A bill to allow land-based casinos in Indiana faces unclear prospects if it reaches Governor Mike Pence‘s desk.
Pence says he does not want Indiana to expand gambling or shrink it. But he is not revealing how that stance fits with a bill to let riverboat casinos move inland, and add table games to the slot-machine rooms at the state‘s two horse-racing tracks.
Legislators already differ on whether the bill amounts to an expansion of gambling. House Speaker Brian Bosma (R-Indianapolis) says it is, and faces opposition in the House as a result. He says allowing waterfront casinos to move inland would expand gambling, because there‘d be no justification left for denying casinos elsewhere.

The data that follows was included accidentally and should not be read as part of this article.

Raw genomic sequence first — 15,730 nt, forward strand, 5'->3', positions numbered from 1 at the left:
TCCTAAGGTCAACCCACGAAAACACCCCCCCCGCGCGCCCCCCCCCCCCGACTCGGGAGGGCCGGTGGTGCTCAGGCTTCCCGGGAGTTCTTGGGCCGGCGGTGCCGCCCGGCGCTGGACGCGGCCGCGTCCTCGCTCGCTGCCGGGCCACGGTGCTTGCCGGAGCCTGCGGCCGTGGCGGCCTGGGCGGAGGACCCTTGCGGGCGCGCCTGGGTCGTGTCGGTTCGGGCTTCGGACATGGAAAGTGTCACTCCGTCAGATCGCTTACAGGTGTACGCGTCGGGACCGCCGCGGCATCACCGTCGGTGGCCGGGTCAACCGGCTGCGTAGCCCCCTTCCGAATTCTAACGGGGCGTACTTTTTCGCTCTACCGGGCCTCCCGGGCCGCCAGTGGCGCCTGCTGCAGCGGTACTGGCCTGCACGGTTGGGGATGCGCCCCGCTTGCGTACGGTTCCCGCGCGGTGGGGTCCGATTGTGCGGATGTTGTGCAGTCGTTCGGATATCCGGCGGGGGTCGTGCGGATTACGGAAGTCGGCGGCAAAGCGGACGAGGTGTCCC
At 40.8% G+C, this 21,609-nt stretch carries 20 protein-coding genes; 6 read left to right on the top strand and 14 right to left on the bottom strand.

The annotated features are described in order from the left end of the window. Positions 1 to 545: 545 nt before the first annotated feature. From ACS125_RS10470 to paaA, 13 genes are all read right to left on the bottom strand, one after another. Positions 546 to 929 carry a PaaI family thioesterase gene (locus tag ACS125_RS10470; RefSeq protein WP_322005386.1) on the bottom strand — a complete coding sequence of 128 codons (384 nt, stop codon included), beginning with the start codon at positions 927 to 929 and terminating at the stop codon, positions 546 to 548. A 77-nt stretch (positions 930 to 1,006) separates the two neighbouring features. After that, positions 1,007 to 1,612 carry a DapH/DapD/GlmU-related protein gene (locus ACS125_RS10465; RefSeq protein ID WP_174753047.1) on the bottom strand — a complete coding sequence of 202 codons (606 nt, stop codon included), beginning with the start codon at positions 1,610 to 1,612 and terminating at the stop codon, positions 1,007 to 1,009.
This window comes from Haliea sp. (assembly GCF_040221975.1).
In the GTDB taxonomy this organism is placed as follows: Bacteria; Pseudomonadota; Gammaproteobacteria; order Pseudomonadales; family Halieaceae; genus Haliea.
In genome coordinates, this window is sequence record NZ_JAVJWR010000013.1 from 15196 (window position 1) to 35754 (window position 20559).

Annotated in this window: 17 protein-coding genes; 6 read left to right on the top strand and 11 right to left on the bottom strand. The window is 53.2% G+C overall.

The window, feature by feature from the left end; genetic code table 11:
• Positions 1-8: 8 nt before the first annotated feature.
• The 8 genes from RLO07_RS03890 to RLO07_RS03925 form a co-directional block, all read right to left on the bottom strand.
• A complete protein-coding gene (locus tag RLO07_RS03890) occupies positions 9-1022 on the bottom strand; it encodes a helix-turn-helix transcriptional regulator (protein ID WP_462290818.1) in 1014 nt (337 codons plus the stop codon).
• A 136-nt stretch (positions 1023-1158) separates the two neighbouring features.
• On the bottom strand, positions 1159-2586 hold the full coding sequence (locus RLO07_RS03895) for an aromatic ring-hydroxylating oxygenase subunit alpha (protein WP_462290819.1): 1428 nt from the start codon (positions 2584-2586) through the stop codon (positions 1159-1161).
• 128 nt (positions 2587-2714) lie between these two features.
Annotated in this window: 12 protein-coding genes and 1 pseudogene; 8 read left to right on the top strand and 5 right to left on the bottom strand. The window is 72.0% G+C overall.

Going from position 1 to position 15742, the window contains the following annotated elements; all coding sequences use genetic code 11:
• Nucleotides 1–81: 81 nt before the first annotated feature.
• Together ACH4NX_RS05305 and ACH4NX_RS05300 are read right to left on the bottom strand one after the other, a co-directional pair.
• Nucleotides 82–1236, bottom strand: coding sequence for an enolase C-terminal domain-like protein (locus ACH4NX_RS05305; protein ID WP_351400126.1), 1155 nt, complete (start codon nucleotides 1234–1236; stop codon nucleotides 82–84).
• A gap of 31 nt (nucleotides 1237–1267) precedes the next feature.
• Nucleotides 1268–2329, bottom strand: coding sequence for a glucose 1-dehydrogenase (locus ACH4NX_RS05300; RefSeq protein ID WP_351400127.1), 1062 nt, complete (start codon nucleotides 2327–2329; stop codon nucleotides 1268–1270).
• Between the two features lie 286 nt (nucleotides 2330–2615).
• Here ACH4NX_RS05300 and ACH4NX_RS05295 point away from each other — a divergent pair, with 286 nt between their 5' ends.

Senate President Pro Tem David Long (R-Fort Wayne) argues the riverboats would be the same casinos they were before. He concedes turning the racinos into full-fledged casinos would expand gambling, but argues that expansion is insignificant.
“We‘ve tried to craft it in such a way that it‘s really not a significant expansion of gaming and really does not cost the taxpayers much,” he says.
The casinos themselves contend even the racino upgrade is not an expansion, because they offer electronic poker and blackjack already.
The bill also includes tax changes the casinos have sought, including replacing an admissions tax with a flat tax on revenue, and eliminating taxation of promotional “free plays” given out to lure customers.